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Two Lone anti-Kavanaugh Protesters Highlight the Power of Grassroots Activism

October 5, 2018

In its report on why Arizona Senator Jeff Flake changed his mind and called for an FBI investigation into Supreme Court nominee Brett Kavanaugh, The New York Times cited his confrontation with “two angry and tearful women” in a Senate elevator just before his Judiciary Committee vote. The Atlantic followed up with an interview with Flake, asking him about the incident with the “sexual-assault survivors.”

Flake described it as a “poignant moment” that “certainly struck a chord.”

The confrontation with Flake is a vivid example of a larger trend in American politics. As American society embraces more direct forms of democracy, even the most established interests must cultivate at least a perception of grassroots engagement to generate legitimacy for their arguments. A recent report found that “overwhelming majority of lobbyists” cite grassroots involvement as a “key determinant of access.”

The reason, as George Washington University political management professor Alan Rosenblatt explains, is that the image of a grassroots campaign allows decision-markers to “claim a mandate from the people”—an “unstoppable movement of people who have risen up” on their behalf.

While grassroots campaigns in their purest sense are organic, the most influential campaigns today are often a hybrid of advocacy groups, donors, and activists.

More cynical commentators go as far as to predict that advanced technologies will ultimately supplant genuine grassroots democracy with “Astroturf” that “gum-up online conversations among activists or political opposition” and employ communications strategies that “amplify or suppress political information through lies and confusion.” But as seen by the animated protests against Kavanaugh, organized campaigns are not necessarily manufacturing outrage; they are amplifying and channeling genuine emotion into concrete outcomes.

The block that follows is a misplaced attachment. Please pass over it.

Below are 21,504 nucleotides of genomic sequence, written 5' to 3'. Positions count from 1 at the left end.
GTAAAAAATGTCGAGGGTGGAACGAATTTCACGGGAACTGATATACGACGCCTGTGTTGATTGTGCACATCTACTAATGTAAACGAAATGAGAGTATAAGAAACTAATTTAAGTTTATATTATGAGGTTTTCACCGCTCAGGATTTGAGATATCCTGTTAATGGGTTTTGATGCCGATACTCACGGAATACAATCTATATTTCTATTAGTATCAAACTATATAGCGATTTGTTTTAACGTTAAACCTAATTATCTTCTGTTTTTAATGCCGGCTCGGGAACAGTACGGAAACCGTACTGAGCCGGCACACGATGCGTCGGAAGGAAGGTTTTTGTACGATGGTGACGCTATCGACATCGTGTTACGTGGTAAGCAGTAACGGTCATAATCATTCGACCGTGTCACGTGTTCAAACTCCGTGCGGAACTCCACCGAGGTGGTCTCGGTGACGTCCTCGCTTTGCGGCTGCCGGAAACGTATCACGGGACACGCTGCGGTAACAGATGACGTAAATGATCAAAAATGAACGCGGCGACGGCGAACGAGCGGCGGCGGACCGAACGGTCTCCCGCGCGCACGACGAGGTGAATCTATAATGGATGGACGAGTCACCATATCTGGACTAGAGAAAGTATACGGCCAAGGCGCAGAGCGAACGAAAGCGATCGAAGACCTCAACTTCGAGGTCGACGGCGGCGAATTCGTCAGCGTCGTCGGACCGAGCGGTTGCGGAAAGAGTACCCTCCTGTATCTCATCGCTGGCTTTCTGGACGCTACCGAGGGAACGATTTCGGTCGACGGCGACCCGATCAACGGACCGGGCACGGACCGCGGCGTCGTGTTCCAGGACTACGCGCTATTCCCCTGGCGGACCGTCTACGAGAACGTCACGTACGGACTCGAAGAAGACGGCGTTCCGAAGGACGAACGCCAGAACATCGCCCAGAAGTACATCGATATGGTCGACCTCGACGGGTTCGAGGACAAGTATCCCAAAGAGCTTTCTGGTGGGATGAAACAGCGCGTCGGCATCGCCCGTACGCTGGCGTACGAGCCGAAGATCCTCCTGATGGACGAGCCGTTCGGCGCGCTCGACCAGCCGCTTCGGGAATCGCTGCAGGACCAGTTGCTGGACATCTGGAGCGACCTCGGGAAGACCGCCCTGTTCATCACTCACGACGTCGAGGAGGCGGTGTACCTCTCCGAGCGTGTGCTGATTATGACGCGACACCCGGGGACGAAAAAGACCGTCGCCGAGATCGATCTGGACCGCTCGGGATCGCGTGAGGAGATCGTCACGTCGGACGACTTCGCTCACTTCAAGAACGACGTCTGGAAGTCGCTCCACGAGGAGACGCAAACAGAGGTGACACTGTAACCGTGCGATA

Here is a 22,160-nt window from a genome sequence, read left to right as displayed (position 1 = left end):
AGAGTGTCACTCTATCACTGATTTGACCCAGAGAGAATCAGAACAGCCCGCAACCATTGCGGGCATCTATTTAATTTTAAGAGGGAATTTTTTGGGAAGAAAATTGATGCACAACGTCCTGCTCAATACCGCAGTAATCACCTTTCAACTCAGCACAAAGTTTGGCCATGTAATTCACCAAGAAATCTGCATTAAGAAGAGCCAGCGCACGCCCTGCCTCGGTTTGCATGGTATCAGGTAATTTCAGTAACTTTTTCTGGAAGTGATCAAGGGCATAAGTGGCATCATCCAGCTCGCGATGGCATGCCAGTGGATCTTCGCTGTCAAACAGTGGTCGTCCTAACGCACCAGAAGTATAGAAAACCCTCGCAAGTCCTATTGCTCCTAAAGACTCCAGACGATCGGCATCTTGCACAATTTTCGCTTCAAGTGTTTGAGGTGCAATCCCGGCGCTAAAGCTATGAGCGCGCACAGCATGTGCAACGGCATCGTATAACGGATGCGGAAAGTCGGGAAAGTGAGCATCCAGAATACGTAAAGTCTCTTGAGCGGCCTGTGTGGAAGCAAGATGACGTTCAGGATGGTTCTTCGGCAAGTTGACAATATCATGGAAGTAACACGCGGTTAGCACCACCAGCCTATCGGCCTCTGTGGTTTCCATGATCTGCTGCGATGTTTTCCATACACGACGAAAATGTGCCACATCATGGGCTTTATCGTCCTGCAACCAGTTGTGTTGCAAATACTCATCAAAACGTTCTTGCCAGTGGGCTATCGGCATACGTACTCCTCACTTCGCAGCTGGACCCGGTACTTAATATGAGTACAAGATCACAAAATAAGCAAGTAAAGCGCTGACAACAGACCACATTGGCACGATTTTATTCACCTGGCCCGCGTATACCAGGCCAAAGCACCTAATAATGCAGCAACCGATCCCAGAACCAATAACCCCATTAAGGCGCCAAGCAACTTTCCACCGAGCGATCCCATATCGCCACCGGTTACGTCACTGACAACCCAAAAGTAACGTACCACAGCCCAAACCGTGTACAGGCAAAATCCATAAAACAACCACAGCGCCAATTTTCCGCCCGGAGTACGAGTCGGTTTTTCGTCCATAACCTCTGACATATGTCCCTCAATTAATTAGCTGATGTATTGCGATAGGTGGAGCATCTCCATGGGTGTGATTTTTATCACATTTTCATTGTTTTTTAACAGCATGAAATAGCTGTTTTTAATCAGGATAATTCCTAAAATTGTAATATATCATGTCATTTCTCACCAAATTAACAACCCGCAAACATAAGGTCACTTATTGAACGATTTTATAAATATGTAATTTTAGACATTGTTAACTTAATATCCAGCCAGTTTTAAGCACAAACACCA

Whether or not they ultimately sink Kavanaugh’s nomination, the two activists confronting Senator Flake can claim credit for galvanizing a movement that brought Washington to a standstill and will likely reshape perceptions on identity and the law for a generation.

On issues big and small, the example of anti-Kavanaugh activists shows how influencers can achieve their goals by matching their agenda with the right voices in the right forums at the right moments.

Our Latest Analysis: Finding Political Influence in a World Gone mad.

August 28, 2018

The current political environment, while seemingly unprecedented in its chaos, has a logic that can be understood and leveraged to influence opinion leaders and critical decision-makers in Washington, D.C. and state capitals throughout the nation. The key is assessing how information is processed in an era where technology is shifting the balance of power from traditional gatekeepers to ordinary people. Analyzing how competing viewpoints and sources influence people can help discern how decision-makers ultimately weigh policy choices.

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